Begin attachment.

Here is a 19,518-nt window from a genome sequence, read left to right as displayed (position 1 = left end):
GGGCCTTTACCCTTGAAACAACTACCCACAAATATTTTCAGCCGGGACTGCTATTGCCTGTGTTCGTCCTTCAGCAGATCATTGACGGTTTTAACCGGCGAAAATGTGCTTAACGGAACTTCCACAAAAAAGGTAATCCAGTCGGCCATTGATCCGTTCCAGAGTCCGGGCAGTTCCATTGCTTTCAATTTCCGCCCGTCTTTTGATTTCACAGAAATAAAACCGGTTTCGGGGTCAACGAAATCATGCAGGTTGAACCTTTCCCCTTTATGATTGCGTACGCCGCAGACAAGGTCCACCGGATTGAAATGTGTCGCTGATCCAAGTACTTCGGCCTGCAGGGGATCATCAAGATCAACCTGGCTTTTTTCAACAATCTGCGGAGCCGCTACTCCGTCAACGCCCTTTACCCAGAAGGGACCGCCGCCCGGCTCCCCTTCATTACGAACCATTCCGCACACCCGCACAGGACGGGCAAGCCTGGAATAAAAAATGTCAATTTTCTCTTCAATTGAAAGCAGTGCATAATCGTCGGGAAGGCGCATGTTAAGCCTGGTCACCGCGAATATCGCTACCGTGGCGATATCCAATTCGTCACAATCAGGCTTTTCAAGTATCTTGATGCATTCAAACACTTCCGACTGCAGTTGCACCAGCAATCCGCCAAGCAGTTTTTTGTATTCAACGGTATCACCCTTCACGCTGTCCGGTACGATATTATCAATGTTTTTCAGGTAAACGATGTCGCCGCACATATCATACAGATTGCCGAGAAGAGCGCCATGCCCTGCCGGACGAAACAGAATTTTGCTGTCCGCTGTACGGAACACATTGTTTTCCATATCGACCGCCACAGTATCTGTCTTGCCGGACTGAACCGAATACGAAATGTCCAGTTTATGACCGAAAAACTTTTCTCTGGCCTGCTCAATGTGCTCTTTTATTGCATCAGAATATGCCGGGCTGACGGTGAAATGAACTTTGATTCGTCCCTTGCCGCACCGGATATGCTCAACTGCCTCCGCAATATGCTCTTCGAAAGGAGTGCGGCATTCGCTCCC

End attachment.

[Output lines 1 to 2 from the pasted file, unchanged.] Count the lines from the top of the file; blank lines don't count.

Here is a 19,518-nt window from a genome sequence, read left to right as displayed (position 1 = left end):
GGGCCTTTACCCTTGAAACAACTACCCACAAATATTTTCAGCCGGGACTGCTATTGCCTGTGTTCGTCCTTCAGCAGATCATTGACGGTTTTAACCGGCGAAAATGTGCTTAACGGAACTTCCACAAAAAAGGTAATCCAGTCGGCCATTGATCCGTTCCAGAGTCCGGGCAGTTCCATTGCTTTCAATTTCCGCCCGTCTTTTGATTTCACAGAAATAAAACCGGTTTCGGGGTCAACGAAATCATGCAGGTTGAACCTTTCCCCTTTATGATTGCGTACGCCGCAGACAAGGTCCACCGGATTGAAATGTGTCGCTGATCCAAGTACTTCGGCCTGCAGGGGATCATCAAGATCAACCTGGCTTTTTTCAACAATCTGCGGAGCCGCTACTCCGTCAACGCCCTTTACCCAGAAGGGACCGCCGCCCGGCTCCCCTTCATTACGAACCATTCCGCACACCCGCACAGGACGGGCAAGCCTGGAATAAAAAATGTCAATTTTCTCTTCAATTGAAAGCAGTGCATAATCGTCGGGAAGGCGCATGTTAAGCCTGGTCACCGCGAATATCGCTACCGTGGCGATATCCAATTCGTCACAATCAGGCTTTTCAAGTATCTTGATGCATTCAAACACTTCCGACTGCAGTTGCACCAGCAATCCGCCAAGCAGTTTTTTGTATTCAACGGTATCACCCTTCACGCTGTCCGGTACGATATTATCAATGTTTTTCAGGTAAACGATGTCGCCGCACATATCATACAGATTGCCGAGAAGAGCGCCATGCCCTGCCGGACGAAACAGAATTTTGCTGTCCGCTGTACGGAACACATTGTTTTCCATATCGACCGCCACAGTATCTGTCTTGCCGGACTGAACCGAATACGAAATGTCCAGTTTATGACCGAAAAACTTTTCTCTGGCCTGCTCAATGTGCTCTTTTATTGCATCAGAATATGCCGGGCTGACGGTGAAATGAACTTTGATTCGTCCCTTGCCGCACCGGATATGCTCAACTGCCTCCGCAATATGCTCTTCGAAAGGAGTGCGGCATTCGCTCCC